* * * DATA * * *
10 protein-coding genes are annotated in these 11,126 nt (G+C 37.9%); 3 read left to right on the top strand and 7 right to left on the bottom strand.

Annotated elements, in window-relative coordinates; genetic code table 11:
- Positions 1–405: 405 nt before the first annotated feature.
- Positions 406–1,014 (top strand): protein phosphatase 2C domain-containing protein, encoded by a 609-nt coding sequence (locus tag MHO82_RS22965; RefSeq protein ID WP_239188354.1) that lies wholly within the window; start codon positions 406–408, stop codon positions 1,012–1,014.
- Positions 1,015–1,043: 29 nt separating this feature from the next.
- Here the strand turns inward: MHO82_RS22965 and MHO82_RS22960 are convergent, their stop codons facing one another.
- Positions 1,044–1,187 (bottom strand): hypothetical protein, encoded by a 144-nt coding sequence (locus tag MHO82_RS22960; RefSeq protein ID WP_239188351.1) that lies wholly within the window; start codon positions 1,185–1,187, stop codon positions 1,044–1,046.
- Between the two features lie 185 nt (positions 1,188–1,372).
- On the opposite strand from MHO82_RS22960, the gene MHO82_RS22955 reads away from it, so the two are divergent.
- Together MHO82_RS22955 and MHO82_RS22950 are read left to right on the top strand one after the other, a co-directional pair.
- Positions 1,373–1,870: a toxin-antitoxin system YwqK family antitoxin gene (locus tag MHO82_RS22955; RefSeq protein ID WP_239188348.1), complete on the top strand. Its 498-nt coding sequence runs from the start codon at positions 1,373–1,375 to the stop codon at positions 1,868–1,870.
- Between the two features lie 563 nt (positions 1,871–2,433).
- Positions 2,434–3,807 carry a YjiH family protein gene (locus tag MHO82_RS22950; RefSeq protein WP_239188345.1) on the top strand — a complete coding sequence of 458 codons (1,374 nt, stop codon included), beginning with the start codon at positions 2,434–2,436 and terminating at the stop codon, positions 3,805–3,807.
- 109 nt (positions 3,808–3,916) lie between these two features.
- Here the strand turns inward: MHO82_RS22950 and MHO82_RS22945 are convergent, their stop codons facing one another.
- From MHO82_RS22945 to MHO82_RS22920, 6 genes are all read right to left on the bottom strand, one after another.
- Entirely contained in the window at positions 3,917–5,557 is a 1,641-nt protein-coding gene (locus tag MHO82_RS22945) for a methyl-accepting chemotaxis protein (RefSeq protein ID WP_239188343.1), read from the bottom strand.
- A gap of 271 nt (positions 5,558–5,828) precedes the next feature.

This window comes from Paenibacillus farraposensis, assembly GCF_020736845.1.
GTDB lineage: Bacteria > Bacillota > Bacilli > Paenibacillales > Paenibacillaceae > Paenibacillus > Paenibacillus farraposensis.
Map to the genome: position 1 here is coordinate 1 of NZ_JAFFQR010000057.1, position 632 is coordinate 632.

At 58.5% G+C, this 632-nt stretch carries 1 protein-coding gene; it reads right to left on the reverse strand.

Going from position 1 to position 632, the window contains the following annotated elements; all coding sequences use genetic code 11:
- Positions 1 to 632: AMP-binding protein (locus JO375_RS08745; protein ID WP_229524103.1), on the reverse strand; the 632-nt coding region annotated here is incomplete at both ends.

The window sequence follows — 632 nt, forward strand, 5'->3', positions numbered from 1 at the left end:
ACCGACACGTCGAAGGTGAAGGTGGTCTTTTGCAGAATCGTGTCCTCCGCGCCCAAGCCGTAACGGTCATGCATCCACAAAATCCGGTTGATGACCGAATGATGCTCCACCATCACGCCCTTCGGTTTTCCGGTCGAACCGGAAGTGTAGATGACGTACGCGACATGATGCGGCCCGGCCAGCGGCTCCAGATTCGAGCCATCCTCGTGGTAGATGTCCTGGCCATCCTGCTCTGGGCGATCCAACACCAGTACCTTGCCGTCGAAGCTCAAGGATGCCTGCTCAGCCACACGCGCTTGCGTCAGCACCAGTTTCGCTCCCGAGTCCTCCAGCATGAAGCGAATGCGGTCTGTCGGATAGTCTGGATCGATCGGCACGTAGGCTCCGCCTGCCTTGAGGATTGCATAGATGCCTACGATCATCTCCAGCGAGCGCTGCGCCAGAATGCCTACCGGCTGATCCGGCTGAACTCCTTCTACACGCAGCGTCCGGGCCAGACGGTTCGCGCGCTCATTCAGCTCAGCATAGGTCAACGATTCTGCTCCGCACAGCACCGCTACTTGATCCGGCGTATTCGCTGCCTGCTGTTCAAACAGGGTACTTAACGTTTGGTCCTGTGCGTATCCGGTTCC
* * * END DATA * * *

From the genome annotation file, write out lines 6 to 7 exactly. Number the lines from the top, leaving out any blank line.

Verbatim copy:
- Here the strand turns inward: MHO82_RS22965 and MHO82_RS22960 are convergent, their stop codons facing one another.
- Positions 1,044–1,187 (bottom strand): hypothetical protein, encoded by a 144-nt coding sequence (locus tag MHO82_RS22960; RefSeq protein ID WP_239188351.1) that lies wholly within the window; start codon positions 1,185–1,187, stop codon positions 1,044–1,046.